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Col de la Croix de Fer

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Rider Review

Col de la Croix de Fer is a climb located in the French Alps, amidst popular cycling climbs such as Alpe d’Huez. The climb is 29.5 kilometres long with an average gradient of 5.5%, climbing 1,472 metres throughout the climb to a height of 2,067m. Col de la Croix de Fer translates to English as ‘Iron Cross’ and this is what meets riders at the top of the climb and has stood there since 1912, when the road was completed. This climb has featured a couple of times on the Tour de France, including in 2006 and 2008.

When to ride Col de la Croix de Fer

The best time of the year to ride Col de la Croix de Fer is during the warmer summer months of April to October. Despite this, please be aware of variable weather conditions and preparation should be taken before your ride for the correct equipment and nutrition. Conditions will be significantly different at the bottom as those to the top given the large elevation change during the climb. The route also passes through four tunnels, which are susceptible to heavy traffic – please be aware of this and carefully choose what time you choose to take on the climb.

Riding Col de la Croix de Fer

There are are a number of different routes to ascend the Col de la Croix de Fer and the route we have chosen to highlight starts from the French town of Saint-Jean-de-Maurienne. Other routes up Col de la Croix de Fer include from Le Chambre or Bourg d’Oisans.

Ascending the Col de la Croix de Fer from Saint-Jean-de-Maurienne is the north-eastern route, taking the D926 to the summit of the Col. The climb is an exciting mixture of steep climbs, typical Alpine hairpins and unexpected descents – challenging riders throughout.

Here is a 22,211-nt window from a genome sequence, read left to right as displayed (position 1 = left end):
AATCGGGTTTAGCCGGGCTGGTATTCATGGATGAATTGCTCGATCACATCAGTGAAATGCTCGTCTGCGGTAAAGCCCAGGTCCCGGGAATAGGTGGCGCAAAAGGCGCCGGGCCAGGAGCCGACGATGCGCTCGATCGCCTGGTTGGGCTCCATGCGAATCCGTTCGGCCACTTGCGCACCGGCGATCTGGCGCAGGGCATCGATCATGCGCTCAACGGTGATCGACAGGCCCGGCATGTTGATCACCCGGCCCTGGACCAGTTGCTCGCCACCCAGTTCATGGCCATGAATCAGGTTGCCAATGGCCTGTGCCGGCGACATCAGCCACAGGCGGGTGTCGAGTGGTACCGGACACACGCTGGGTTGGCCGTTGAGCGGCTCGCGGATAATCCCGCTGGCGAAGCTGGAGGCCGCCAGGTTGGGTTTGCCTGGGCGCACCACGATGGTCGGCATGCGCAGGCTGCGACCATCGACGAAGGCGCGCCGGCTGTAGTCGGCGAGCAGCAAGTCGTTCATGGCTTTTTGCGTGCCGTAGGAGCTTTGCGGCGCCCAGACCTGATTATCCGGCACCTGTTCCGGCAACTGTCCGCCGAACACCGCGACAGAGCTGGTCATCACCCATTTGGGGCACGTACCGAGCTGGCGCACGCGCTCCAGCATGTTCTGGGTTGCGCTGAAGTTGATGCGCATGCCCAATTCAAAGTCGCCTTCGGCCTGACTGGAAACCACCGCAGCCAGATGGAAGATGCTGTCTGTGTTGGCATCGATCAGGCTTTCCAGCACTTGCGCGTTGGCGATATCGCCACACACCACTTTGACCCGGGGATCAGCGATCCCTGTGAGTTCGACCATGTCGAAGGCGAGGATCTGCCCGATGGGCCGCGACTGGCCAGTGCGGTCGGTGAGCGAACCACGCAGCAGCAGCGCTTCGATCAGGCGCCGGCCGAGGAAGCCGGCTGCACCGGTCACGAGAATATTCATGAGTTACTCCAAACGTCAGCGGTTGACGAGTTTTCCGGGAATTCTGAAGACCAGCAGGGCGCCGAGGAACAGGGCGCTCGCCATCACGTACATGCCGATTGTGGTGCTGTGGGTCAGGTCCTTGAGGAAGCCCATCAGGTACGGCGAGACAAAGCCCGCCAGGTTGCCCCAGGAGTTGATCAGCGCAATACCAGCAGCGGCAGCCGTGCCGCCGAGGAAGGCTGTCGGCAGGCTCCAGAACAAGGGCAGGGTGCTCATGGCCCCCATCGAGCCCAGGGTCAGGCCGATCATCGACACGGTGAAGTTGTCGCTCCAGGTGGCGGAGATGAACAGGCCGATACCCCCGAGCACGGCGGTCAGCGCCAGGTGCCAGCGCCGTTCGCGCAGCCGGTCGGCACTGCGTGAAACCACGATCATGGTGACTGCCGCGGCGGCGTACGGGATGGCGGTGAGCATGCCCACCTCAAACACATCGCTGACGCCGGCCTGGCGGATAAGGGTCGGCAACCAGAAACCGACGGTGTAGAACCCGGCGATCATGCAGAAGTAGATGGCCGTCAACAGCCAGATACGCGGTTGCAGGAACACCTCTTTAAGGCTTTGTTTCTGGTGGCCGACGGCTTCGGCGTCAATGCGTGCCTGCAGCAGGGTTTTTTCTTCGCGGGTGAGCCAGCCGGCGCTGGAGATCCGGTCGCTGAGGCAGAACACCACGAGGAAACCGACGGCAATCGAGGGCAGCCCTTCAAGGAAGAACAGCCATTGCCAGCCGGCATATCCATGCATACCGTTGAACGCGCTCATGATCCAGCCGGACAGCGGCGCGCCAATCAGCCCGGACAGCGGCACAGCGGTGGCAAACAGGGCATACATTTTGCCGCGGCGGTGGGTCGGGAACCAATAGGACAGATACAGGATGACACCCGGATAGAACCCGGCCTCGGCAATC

Col de la Croix de Fer’s unrelenting nature hits you before you even “officially” begin the climb on this route at the Grand Opinel roundabout. Here we pass through three tunnels, all increasing in length and in quick succession. Though these tunnels are safe and well-lit, they can get busy with road traffic.

Once through the tunnels, you are approximately four kilometres in to the ride, with the average gradient varying wildly throughout this stretch between 6 and 9%. However, there is some slight relief on the way. Here, there is a descent of just over 2km to Pont de Merderel, followed immediately by a challenging 5km ascent with an average gradient of nearly 9%. The Col de la Croix de Fer keeps you on your toes!

Once again you reach the top of a long ascent, straight in to a descent of approximately 1.5km to Belleville. This soon flattens out, but the next 7.5km is the first section of the climb that isn’t overly challenging or overly relaxing as you head towards Saint-Sorlin-d’Arves, save for a brief 500m stretch approximately halfway through which has an average gradient of 7%.

That’s it for the easier parts of the climb though. Following a flat section at Saint-Sorlin-d’Arves an incredibly tough section begins with  gradients reaching as high as 10.5%. Here, steep hairpins take over, challenging the mind and legs. After passing through eight more bends, you will eventually reach the summit of Col de la Croix de Fer via Saint-Jean-de-Maurienne. Get a picture with the legendary iron cross, take in the beautiful Alpine views and get ready for the ride back down!

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